Wormholes are theoretical tunnels through space-time that could create shortcuts for long journeys across the universe. They are predicted by the theory of general relativity and can be understood as tunnels with two ends at separate points in space-time. While wormholes have not been proven to exist, scientists continue to explore the concept as a method of space travel.

Characteristics | Values |
---|---|

Definition | A wormhole is a hypothetical structure connecting disparate points in spacetime |

Visualisation | A tunnel with two ends at separate points in spacetime |

Consistency with theory | Consistent with the general theory of relativity |

Existence | Uncertain |

Connection | Wormholes might connect extremely long distances such as a billion light-years, or short distances such as a few meters, or different points in time, or even different universes |

Stability | Wormholes are unstable and collapse quickly without some force pushing outward from inside the wormhole to counteract the force of gravity |

Size | Primordial wormholes are predicted to exist on microscopic levels, about 10â€“33 centimeters |

Speed | Traversable wormholes might allow effective superluminal (faster-than-light) travel |

Time travel | Theoretically possible, but only to a time after the wormhole was first converted into a time machine |

## What You'll Learn

**Traversable wormholes**

Wormholes can be visualized as tunnels with two ends at separate points in spacetime, connecting different locations, different points in time, or even different universes. They are described as highly curved geometries, with two "mouths" and a throat connecting them. The idea behind a wormhole is similar to digging a tunnel through a mountain to create a shortcut between two towns.

The possibility of traversable wormholes was first demonstrated in 1973 by Homer Ellis and K. A. Bronnikov. They found that wormholes could be traversable in both directions, but only if they were stabilized by exotic matter with negative energy density. Later research suggested that microscopic traversable wormholes might not require exotic matter and could be stabilized by electrically charged fermionic matter.

The existence of traversable wormholes remains hypothetical, but they continue to captivate scientists and writers alike, with the potential for interstellar, intergalactic, and even interuniversal travel.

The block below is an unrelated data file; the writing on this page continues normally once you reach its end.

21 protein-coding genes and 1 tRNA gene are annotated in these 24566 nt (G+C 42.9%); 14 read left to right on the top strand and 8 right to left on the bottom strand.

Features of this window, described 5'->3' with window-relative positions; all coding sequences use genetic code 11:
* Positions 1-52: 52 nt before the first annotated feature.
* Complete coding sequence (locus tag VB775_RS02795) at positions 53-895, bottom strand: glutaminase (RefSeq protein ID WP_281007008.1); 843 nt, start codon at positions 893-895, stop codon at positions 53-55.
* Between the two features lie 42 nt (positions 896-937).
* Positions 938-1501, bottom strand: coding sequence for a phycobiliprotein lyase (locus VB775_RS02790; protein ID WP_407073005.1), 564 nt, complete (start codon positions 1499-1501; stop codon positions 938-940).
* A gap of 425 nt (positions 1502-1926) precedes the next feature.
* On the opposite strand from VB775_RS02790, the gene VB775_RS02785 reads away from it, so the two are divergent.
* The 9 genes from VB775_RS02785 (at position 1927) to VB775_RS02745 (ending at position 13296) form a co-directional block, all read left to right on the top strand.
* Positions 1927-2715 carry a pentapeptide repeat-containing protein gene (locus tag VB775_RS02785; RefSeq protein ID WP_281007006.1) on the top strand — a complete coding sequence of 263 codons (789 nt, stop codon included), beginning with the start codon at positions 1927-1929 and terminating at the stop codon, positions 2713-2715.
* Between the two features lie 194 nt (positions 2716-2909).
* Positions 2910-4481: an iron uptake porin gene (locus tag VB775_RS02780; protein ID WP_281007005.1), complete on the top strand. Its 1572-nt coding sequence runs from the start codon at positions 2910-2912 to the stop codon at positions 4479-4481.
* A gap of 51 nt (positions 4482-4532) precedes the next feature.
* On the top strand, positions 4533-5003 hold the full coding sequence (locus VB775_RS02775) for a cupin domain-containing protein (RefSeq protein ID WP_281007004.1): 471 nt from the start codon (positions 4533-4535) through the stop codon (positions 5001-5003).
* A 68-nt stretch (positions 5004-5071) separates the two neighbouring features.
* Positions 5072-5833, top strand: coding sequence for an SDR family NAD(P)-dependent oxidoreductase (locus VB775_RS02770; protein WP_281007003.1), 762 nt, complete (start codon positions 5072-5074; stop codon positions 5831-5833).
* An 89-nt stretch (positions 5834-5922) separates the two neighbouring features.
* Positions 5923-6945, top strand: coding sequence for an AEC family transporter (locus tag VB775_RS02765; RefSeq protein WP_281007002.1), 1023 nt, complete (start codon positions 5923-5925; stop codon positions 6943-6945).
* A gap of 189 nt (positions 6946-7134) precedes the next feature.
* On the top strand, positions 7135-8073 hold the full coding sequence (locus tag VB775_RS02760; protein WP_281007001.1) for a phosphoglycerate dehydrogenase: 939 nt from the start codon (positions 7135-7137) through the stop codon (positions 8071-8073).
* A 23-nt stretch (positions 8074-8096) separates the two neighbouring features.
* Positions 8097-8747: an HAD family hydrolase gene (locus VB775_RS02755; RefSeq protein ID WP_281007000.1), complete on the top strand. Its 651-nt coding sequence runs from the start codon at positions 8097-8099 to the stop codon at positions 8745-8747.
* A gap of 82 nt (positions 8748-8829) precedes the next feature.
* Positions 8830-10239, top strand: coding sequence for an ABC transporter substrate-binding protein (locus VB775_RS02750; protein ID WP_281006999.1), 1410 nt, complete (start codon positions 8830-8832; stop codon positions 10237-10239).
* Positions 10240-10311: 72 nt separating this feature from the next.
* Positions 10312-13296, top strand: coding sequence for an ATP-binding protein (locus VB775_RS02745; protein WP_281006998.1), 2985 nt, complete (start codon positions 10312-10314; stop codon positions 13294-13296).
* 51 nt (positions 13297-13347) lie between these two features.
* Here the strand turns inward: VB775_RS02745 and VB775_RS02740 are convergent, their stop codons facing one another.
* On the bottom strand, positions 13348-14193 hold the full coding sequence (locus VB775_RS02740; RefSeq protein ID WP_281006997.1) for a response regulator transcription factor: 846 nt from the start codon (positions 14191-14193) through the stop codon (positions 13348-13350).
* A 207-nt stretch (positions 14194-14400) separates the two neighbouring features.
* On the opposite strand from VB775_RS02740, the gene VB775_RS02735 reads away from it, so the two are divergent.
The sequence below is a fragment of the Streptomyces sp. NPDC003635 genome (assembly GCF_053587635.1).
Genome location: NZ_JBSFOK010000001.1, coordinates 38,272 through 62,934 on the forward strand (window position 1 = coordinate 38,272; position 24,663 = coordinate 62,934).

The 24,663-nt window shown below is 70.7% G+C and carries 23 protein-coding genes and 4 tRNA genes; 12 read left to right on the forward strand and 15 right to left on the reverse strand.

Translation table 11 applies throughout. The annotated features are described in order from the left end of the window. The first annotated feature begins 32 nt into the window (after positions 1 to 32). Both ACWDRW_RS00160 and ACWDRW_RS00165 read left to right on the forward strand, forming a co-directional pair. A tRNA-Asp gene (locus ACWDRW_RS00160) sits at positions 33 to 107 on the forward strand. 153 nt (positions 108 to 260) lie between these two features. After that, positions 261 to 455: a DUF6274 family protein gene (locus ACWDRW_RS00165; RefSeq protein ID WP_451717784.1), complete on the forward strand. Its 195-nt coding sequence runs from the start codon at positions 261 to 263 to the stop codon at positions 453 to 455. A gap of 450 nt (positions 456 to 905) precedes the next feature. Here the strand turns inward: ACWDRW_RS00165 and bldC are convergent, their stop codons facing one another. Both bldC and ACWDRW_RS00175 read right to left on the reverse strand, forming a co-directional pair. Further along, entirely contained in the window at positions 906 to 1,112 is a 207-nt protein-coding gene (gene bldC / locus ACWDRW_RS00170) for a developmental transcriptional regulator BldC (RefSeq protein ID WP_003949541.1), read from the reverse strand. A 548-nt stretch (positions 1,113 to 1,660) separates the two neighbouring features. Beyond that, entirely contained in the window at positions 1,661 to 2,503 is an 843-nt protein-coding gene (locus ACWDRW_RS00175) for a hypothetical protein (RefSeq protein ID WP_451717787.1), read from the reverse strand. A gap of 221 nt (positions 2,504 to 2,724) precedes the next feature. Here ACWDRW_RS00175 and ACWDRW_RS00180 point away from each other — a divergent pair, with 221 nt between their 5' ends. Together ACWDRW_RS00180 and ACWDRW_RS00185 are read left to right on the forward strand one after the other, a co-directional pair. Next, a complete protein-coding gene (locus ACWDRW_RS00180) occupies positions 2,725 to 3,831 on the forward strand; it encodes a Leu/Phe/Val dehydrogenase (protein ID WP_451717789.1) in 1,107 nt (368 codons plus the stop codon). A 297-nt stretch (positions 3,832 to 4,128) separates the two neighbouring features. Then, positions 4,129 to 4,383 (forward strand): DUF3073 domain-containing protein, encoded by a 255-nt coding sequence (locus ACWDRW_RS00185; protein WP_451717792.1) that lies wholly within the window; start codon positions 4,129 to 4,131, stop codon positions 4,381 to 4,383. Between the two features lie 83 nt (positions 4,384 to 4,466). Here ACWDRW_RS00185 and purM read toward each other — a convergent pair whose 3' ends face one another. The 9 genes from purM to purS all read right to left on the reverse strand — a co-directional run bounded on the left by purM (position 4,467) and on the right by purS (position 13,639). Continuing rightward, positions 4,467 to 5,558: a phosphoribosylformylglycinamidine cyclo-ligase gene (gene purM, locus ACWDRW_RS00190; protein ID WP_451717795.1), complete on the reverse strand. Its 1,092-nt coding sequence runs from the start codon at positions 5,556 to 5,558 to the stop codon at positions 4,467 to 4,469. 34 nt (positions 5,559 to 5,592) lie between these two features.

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**The need for negative energy**

Negative energy is a theoretical concept that refers to a state of having less energy than empty space. In the context of wormholes, negative energy is necessary to stabilise them and prevent their collapse. The constant pull of gravity affects all objects in the universe, and without negative energy, a wormhole would quickly collapse under its own gravity.

The idea of negative energy was first introduced by Albert Einstein and Nathan Rosen in 1935. They theorised that two black holes could be connected by a tunnel or wormhole, creating a shortcut for long journeys across the universe. However, they also realised that negative energy was required to stabilise the wormhole and prevent its collapse.

The challenge lies in achieving negative energy. While it is theoretically possible, no one knows how to obtain it. The Casimir effect, a phenomenon where negative energy exists between two parallel metal plates, provides evidence of negative energy in our universe. However, scaling up this effect to create stable wormholes remains a daunting task.

The potential for building stable, traversable wormholes relies on our understanding of quantum gravity, the intersection of quantum mechanics and general relativity. While quantum mechanics tells us how to create negative energy, we have yet to fully grasp how it fits into the puzzle of wormhole creation.

In conclusion, the need for negative energy is essential for wormhole travel as it provides the stabilisation required to counteract the gravitational forces that would otherwise cause a wormhole to collapse. While the concept of negative energy is intriguing, the practical challenges of achieving and utilising it for wormhole travel remain a puzzle for physicists to solve.

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**Quantum entanglement**

The correlation between entangled particles has been demonstrated in quantum physics experiments, and it has led to breakthroughs in fields such as cryptography and quantum computing. However, the concept of quantum entanglement is still quite esoteric and abstract.

Theoretical physicists have suggested a connection between quantum entanglement and wormhole travel. Wormholes, as predicted by the theory of general relativity, are shortcuts that connect distant regions of space and time. They are often referred to as Einstein-Rosen (ER) bridges.